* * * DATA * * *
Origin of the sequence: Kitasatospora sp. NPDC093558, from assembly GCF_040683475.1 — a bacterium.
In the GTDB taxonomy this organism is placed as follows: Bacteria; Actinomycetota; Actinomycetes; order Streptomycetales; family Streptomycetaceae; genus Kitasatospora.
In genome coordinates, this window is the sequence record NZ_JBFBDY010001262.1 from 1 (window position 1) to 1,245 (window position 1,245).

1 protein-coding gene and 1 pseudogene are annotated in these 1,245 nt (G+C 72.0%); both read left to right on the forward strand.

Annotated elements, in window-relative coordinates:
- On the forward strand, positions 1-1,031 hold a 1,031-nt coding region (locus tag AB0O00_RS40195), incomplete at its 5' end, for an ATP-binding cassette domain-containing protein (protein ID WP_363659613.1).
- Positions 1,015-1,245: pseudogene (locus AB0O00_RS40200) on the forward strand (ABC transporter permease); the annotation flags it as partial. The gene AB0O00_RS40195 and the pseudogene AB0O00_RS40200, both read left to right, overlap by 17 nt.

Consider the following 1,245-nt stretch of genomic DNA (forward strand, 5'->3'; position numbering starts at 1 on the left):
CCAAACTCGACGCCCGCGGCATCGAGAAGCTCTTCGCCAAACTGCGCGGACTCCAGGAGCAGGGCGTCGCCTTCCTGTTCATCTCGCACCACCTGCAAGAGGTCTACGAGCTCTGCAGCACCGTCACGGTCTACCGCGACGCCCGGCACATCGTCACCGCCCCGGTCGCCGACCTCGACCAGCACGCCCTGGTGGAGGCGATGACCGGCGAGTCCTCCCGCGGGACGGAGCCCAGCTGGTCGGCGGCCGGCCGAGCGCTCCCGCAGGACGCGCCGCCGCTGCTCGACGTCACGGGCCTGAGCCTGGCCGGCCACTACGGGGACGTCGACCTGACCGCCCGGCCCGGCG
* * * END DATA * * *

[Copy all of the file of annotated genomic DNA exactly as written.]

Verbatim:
Origin of the sequence: Kitasatospora sp. NPDC093558, from assembly GCF_040683475.1 — a bacterium.
In the GTDB taxonomy this organism is placed as follows: Bacteria; Actinomycetota; Actinomycetes; order Streptomycetales; family Streptomycetaceae; genus Kitasatospora.
In genome coordinates, this window is the sequence record NZ_JBFBDY010001262.1 from 1 (window position 1) to 1,245 (window position 1,245).

1 protein-coding gene and 1 pseudogene are annotated in these 1,245 nt (G+C 72.0%); both read left to right on the forward strand.

Annotated elements, in window-relative coordinates:
- On the forward strand, positions 1-1,031 hold a 1,031-nt coding region (locus tag AB0O00_RS40195), incomplete at its 5' end, for an ATP-binding cassette domain-containing protein (protein ID WP_363659613.1).
- Positions 1,015-1,245: pseudogene (locus AB0O00_RS40200) on the forward strand (ABC transporter permease); the annotation flags it as partial. The gene AB0O00_RS40195 and the pseudogene AB0O00_RS40200, both read left to right, overlap by 17 nt.

Consider the following 1,245-nt stretch of genomic DNA (forward strand, 5'->3'; position numbering starts at 1 on the left):
CCAAACTCGACGCCCGCGGCATCGAGAAGCTCTTCGCCAAACTGCGCGGACTCCAGGAGCAGGGCGTCGCCTTCCTGTTCATCTCGCACCACCTGCAAGAGGTCTACGAGCTCTGCAGCACCGTCACGGTCTACCGCGACGCCCGGCACATCGTCACCGCCCCGGTCGCCGACCTCGACCAGCACGCCCTGGTGGAGGCGATGACCGGCGAGTCCTCCCGCGGGACGGAGCCCAGCTGGTCGGCGGCCGGCCGAGCGCTCCCGCAGGACGCGCCGCCGCTGCTCGACGTCACGGGCCTGAGCCTGGCCGGCCACTACGGGGACGTCGACCTGACCGCCCGGCCCGGCG